Special Report, Fees & Costs: Coming together to cut costs
Scandinavian pension funds face many of the same costs challenges as their international peers face. Transparency and scrutiny have improved, while lower return expectations make costs a more important element of performance just as funds are forced to get creative by shifting portfolios away from traditional assets into more illiquid – and more costly – strategies.
The Swedish AP funds are probably the most high-profile example in the region of how both political and public attention around costs have affected investment strategies. They have slashed active management and brought a lot of investment in-house. However, the focus on costs across the whole pensions industry has probably been the most pronounced in Denmark.
“This pressure is certainly there,” says Anders Schelde, CIO of Nordea Liv & Pension in Denmark. “But over the five-year period [since I joined Nordea], we have brought down costs significantly and are starting to reach levels where it’s difficult to lower them further.”
Danish pension companies must adhere to common guidelines set up by the industry body Forsikring & Pension on how to disclose both administrative and investment costs, which are publicly available. This has facilitated comparison and put real pressure on commercial entities like Nordea Liv & Pension that compete for clients in an open market.
“I think it’s very fair when clients ask us to come down in costs,” says Schelde. “But in the media, the debate is sometimes a bit too simplistic and too focused on costs and too little on what you can gain from added costs.”
Jan Østergaard, CIO of Industriens Pension, also believes that the public discussion has sometimes been too one-sided.
“I think there has been too much focus on costs in isolation,” says Østergaard. “You have to take both returns and costs into account. At least in some situations, that’s not what has happened so it’s a challenge and could present a reputational risk.”
Østergaard recognises the need to be sensitive about numbers. “We have to take into account that our 400,000 members could become less happy with us if they saw in the newspaper that we’ve spent a lot on investments,” he says. “While our board has decided to continue with our strategy of active management, private investments and tactical asset allocation, we also continuously focus on our cost level and how it compares to our peers.”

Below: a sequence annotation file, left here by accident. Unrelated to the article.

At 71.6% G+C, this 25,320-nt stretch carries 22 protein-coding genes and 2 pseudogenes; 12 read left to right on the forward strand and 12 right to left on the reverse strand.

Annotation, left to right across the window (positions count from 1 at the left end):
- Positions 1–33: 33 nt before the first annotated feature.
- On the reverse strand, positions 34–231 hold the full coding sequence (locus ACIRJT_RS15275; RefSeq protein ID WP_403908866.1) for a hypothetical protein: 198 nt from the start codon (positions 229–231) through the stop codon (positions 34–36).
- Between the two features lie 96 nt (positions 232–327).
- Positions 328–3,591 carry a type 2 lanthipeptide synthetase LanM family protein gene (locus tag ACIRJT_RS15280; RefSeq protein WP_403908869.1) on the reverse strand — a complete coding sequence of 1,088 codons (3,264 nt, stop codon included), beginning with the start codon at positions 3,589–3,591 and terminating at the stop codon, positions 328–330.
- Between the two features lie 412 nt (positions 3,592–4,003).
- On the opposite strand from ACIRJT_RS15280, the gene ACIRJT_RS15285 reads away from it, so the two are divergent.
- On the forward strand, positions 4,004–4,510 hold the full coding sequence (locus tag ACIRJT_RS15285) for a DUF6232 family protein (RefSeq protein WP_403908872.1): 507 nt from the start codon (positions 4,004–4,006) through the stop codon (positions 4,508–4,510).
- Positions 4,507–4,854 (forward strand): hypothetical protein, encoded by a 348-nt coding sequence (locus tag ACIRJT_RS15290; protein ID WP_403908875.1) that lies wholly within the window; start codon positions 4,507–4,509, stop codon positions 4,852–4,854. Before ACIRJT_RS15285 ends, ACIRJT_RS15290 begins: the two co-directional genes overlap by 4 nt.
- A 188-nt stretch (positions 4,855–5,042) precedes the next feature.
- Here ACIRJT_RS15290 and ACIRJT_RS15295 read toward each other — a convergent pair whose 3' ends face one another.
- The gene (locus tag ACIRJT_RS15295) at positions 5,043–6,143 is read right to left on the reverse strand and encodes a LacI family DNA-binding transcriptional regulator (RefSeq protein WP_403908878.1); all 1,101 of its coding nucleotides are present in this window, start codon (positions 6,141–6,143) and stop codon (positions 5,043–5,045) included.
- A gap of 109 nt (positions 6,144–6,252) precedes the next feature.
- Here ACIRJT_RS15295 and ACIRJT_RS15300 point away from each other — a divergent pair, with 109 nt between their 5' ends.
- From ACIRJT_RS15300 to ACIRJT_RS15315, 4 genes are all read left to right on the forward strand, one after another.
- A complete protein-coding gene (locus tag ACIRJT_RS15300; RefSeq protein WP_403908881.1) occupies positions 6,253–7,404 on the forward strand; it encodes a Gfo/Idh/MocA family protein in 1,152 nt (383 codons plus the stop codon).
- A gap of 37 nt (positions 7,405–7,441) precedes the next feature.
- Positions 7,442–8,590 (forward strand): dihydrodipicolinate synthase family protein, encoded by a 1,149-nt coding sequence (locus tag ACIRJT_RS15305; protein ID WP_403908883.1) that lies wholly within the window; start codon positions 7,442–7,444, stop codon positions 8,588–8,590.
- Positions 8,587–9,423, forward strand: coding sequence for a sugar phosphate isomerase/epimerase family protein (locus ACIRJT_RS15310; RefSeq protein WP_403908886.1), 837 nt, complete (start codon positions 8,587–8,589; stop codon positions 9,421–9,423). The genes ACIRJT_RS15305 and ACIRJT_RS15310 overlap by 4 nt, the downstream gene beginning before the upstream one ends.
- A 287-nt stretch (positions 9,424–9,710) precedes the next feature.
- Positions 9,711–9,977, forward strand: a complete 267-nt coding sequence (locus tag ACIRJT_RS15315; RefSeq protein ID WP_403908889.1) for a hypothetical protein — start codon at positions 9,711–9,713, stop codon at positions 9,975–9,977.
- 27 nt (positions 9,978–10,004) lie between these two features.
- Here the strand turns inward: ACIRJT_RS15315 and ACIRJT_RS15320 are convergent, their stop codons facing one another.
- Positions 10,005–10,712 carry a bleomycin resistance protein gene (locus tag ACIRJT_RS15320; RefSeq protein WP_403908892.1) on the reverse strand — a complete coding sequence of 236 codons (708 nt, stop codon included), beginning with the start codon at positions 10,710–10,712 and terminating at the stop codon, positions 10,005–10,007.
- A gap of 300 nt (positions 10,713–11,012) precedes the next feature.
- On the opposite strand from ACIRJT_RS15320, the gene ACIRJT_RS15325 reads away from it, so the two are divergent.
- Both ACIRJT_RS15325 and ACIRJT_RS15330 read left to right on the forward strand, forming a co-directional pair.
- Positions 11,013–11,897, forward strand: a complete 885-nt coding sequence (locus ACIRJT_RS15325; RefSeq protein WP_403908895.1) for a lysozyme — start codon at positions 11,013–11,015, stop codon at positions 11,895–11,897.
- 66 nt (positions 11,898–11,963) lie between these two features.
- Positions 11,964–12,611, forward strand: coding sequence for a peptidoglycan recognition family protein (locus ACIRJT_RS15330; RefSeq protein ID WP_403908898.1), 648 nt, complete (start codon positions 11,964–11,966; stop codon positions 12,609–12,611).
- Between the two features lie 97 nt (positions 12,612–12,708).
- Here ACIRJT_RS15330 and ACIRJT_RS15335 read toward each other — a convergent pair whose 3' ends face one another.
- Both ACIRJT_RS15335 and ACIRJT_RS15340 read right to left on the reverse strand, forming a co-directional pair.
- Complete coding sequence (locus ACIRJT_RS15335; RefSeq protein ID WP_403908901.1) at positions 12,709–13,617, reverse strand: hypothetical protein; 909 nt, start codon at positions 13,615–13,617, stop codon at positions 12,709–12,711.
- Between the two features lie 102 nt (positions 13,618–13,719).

Jens Christian Stougaard, director at PensionDanmark, points out the positives of all the scrutiny. “It makes [pension fund managers] more accountable,” he says. “You need to justify it when choosing expensive funds and managers. From our perspective, openness and transparency about costs will help pension funds discipline themselves.”
Gaining economies of scale is one way to exert that discipline, but while Danish funds have undergone mergers and taken more assets under internal management, external active management still plays an integral part in many investment strategies.
Industriens Pension invests almost exclusively with active managers, but Østergaard says that, in theory, it could bring more of its equity portfolio under internal management. It currently has one person managing its Danish equity portfolio.
“We have discussed this, but the question is, can we attract the right people?” he says. “Most of our peers that have internal management tend to see that as a cheap way of having a passive portfolio but we wouldn’t stop being active.”
Nordea Liv & Pension only uses external managers and has a fairly high allocation to alternatives. “We took some heat in the public space for high investment costs and of course we had to take note of that,” says Schelde.
As a result, it renegotiated its external management agreements but also changed its equity strategy from being predominantly actively managed. While part of its portfolio is now passive, it has also been looking for active managers that can provide more alpha. Schelde mentions its shift to small-caps two years ago as an example.
“We selected a number of small-cap managers that on average are a bit more costly,” he says. “In order to make this cost-neutral we put a bit of the portfolio into a small-cap index.”